Sunday, May 19, 2024
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Dial 888 for the surveillance state


THE recent reaction to the potentially preventable murder of Sarah Everard has opened yet more doors to state surveillance. Ms Everard was abducted from a main street in south London, raped and murdered by a serving Metropolitan Police officer, Wayne Couzens. He is now serving a full-life term in prison. 

After the crime, there were vigils, group protests and calls for curfews on men. Consider the way a few racist insults towards England footballers led to demands for the end of online anonymity. We see that topical events which generate strong emotions (fear, anger, disgust) open the door to the state (and its corporate partners) advancing data collection, surveillance and control. Think of how Covid-19 gave the state the opportunity to abolish liberty in the name of safety.    

A new service to track people via a mobile-phone app has been championed by the mass media. BT’s 888 service would monitor people moving between locations and provide a one-touch police alert. There are some uses to the service. It may help track an abducted or missing person. As for kidnap, however, surely any captor’s first action would be to separate a victim from her phone at the point of abduction.

What if a woman walking home bumps into a friend and goes back to her home for coffee without turning off the app? What happens if a phone’s battery depletes? Will an alert be issued if a phone is turned off? What if the police are summoned inadvertently, discrediting the service? It will take only a few reports of police breaking down innocent people’s doors or issuing amber alerts in error before the app’s drawbacks become apparent. (Remember the shambolic debacle of the NHS tracking app that was simultaneously intrusive and ineffective?) It is likely that the 888 service will set off so many false alarms – irritating users, information receivers and police – that it will be discontinued shortly after it is adopted. However, it will probably be substituted with a modified or replacement system.

The difficulty is that the state dearly wishes people would provide more tracking data; it is in its best interests to make a tracking system work. The proposed digital identity (combining health, tax, social security, bank account and store data) is a precursor to a social credit system, one that would be completed by present-time location tracking. The fact that the Home Office approves of the 888 service should fill no one with confidence. After all, the state is your enemy. Why provide your enemy with more power over you?

The 888 is a service that will creep beyond its original parameters. Why would it be restricted to women? Indeed, how could men be legally excluded from using it? Some children already have GPS trackers to allow parents to monitor their location. Dementia sufferers are tagged, as are the convicted when released under licence or those on bail. How long before the first case of 888 data being used for other purposes, such as detecting a breach of court-ordered exclusion zones or Covid self-isolation rules?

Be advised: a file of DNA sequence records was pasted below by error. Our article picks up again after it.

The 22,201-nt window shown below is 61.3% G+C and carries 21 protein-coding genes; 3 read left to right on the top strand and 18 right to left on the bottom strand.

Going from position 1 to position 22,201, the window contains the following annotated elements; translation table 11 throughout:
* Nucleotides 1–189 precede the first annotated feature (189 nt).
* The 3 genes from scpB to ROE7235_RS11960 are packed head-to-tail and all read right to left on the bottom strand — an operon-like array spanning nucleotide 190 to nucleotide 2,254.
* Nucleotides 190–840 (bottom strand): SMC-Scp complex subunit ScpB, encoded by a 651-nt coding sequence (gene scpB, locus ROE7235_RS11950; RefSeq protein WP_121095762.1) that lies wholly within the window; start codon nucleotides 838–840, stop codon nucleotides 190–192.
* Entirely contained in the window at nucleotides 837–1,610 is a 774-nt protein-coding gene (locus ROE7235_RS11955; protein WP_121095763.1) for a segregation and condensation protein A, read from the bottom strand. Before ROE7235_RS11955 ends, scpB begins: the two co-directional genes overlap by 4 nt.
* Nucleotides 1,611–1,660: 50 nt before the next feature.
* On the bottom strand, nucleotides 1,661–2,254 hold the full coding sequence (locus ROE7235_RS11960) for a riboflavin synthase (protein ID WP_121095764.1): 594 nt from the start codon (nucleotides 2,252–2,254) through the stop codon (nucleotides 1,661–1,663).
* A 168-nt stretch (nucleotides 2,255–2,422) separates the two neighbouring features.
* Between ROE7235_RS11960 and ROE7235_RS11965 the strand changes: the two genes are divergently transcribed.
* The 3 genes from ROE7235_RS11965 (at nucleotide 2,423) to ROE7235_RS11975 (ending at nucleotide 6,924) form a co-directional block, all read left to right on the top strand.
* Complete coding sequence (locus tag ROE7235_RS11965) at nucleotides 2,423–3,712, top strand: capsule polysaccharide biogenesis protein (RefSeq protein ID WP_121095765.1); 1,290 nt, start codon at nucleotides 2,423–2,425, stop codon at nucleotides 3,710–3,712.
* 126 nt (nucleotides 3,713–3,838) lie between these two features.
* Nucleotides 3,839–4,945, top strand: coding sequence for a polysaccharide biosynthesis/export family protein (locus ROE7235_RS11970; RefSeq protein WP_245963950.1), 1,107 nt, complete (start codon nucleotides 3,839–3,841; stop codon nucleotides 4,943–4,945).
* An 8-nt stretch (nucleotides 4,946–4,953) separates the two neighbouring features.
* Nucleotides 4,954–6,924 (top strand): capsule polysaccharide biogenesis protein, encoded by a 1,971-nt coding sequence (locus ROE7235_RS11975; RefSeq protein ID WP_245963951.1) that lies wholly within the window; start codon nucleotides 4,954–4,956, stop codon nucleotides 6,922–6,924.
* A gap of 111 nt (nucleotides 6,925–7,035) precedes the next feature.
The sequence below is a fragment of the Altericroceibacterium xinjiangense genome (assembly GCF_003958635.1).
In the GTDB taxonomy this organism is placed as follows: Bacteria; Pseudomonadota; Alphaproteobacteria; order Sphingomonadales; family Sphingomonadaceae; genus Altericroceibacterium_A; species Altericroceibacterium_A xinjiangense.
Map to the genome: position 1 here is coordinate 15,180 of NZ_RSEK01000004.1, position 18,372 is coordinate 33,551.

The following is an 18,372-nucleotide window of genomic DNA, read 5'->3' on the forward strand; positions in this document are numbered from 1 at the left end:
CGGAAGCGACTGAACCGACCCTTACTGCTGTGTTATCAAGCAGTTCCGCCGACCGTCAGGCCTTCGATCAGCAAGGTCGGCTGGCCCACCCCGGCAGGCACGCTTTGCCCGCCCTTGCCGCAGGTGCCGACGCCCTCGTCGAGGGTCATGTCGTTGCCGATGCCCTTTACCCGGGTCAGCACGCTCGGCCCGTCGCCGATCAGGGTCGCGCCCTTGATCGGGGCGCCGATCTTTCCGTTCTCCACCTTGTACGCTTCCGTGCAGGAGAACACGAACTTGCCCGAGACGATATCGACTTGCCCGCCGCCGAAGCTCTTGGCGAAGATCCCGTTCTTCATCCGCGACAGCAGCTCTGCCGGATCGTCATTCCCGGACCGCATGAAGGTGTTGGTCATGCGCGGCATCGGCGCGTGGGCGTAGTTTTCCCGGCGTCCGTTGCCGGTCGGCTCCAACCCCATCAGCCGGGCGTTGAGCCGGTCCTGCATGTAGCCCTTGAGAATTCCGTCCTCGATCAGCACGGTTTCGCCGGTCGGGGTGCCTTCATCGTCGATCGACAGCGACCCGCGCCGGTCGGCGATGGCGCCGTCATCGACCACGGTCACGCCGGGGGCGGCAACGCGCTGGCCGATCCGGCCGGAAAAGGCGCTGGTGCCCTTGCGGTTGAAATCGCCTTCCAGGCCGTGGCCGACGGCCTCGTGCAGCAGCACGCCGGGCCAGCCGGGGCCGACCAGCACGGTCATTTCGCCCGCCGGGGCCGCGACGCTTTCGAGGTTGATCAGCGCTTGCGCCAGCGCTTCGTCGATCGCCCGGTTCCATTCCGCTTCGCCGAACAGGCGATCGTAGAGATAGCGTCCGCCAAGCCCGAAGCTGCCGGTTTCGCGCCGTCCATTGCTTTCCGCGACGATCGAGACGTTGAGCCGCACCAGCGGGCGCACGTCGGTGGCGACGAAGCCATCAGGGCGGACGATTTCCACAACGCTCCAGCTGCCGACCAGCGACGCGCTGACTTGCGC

Which authorities would receive tracking data? Well, the police, obviously. And the security services (for terrorists). And the parole service (for early-release criminals). And the Home Office (for asylum seekers). And social services (for abusive partners). And the job centre (for training-course attendance). And truancy officers (for delinquent children). And health authorities (for the quarantined). There are legitimate reasons for all these bodies to have data on people’s whereabouts. It makes sense to have a single centralised system with certain services authorised to access data. 

All the Home Office would have to do is draft a law stating that for reasons of safety and security, all new mobile phones must have GPS tracking enabled and authorities should have access to that information. Does anyone, in the light of the near unanimous support of MPs for authoritarian Covid regulations, think that Parliament would hesitate to pass such an Act?

If such musings seem far-fetched, consider where we are today. Consider the fact that the police can gain a search warrant for Google’s tracking data to identify mobile devices near a crime. Everything mentioned above will have already have been considered and researched by civil servants and techies years ago. Phone companies and Big Tech already use (and misuse) tracking data but the adoption of an 888 app will massively increase surveillance and data mining. Just as with zero Covid, zero abduction is a chimera – an aim that is impossible, impractical and with massive potential for damage and abuse. 

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Alexander Adams
Alexander Adams
Alexander Adams is a British artist, critic and author, who writes for the Jackdaw. He is author of Artivism: The Battle for Museums in the Era of Postmodernism, published by Imprint Academic.

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